To add icing to this sweet, sweet cake made of 100% pure awesome, Davo and I might have a few buddies joining us.  J, M, and C:  I'm looking at you.  Get your asses over here.

We'll be in Nepal for about ten weeks, from the last week of September through the first week of December.  From there, we're looking to spend some time in the Middle East.  The current plan is to spend 10-14 days in Turkey (Istanbul, Capadoccia, and somewhere in the southeast toward Iran and Syria (gasp! Axis of EVIL! Don't worry, Pops/ Bernie/ Jill, I will not drag Davo to either of these countries)) and 10-14 days in Israel (visiting Dave's family, Jerusalem, Dead Sea, Massada, and yes, a day trip to Palestine/ Occupied Territories/ whatever you want to call it--anyone have recommendations for a group with whom we could do this?).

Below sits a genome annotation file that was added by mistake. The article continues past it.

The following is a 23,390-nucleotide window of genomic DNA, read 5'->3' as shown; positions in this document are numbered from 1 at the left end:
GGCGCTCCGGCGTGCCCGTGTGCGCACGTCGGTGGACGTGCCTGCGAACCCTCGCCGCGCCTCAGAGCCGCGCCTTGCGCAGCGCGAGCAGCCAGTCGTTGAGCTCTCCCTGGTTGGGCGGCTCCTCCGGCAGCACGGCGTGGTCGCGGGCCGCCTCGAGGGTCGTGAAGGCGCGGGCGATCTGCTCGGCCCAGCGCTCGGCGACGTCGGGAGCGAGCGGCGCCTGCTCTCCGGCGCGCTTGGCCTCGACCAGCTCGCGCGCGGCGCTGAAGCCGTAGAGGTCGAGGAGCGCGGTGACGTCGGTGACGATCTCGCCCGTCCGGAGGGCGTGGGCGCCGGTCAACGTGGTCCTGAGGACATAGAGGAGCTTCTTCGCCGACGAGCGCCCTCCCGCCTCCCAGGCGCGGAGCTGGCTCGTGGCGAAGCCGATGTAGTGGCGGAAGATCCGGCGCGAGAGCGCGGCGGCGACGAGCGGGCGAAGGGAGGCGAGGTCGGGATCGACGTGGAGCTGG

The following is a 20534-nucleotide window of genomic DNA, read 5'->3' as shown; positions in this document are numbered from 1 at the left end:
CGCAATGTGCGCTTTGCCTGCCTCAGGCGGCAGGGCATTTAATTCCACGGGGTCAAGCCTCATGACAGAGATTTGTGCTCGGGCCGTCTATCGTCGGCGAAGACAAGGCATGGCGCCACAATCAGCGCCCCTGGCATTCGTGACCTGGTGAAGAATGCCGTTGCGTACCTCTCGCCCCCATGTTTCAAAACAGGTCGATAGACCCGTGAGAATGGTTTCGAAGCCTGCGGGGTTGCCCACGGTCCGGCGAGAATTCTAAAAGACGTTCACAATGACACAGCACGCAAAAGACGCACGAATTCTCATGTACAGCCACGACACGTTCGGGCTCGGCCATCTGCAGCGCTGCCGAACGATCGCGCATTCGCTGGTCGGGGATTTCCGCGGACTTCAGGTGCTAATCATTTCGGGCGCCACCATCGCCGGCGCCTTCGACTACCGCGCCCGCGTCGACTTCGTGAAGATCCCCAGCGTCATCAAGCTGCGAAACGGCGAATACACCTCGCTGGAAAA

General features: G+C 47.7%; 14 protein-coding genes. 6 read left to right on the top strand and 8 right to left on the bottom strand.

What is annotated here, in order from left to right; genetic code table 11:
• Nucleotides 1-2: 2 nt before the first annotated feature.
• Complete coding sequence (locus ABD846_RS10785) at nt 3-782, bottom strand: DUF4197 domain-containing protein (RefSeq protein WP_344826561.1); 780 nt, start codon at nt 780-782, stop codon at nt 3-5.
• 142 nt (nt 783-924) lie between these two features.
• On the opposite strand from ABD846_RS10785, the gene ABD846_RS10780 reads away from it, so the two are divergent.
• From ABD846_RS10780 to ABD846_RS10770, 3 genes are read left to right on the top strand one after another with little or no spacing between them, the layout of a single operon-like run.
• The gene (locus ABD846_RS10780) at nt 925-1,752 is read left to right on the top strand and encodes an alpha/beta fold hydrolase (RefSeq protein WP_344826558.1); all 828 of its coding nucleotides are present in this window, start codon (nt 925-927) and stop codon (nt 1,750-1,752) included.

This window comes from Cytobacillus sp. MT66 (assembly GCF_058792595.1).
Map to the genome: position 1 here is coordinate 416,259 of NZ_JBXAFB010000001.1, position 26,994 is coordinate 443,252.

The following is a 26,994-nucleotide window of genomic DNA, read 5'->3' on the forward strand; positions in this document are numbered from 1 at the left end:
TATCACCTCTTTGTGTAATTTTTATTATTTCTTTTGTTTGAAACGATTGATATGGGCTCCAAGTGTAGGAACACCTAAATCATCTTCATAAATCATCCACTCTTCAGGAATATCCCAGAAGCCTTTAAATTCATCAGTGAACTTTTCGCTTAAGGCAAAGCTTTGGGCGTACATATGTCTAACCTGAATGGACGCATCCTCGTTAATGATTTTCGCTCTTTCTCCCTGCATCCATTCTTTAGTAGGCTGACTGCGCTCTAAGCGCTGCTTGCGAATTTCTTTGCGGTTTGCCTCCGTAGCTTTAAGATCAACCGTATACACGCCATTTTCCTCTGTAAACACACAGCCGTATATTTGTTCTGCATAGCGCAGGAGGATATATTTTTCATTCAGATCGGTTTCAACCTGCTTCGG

The next adventure begins in late December/ early January:  we're coming back to The States (!).  The agenda:
  • a wedding (congratulations to Bernie (Dave's father) and Karen!);
  • a road trip to North Carolina (hi Mummers!  hi Pops!  hi Sisser!);
  • some quality time in Dave's hometown (hi Jill!  hi Grammy!  hi Rachel!  hi Eric!  Whoa, is that Maise?);
  • a long weekend in Ithaca (COE staff:  score us free wall pass, pretty please!  Ithaca friends:  where are we drinking/ crashing?!)
After January, am I headed abroad again?  Scheming and dreaming...  you'll just have to stay tuned to find out.  :-)

Khmer Kitchen

Cambodian, or Khmer, cooking might not be as famous as its cousin to the west (Thai), but I like it even more.

The staple food is white rice, which is eaten at every meal (and which I hate).  But there are many influences from abroad that blend together with a dash of Cambodian ingenuity into a fusion that's quite pleasing to the Western palate.  From Cambodian's French colonial past, you'll find baguettes and strong coffee for breakfast.  From Cambodia's cultural inheritance from India, you'll find delicious mild curries (kari).  And there are plenty of noodle dishes and soups, due to Cambodia's links with China.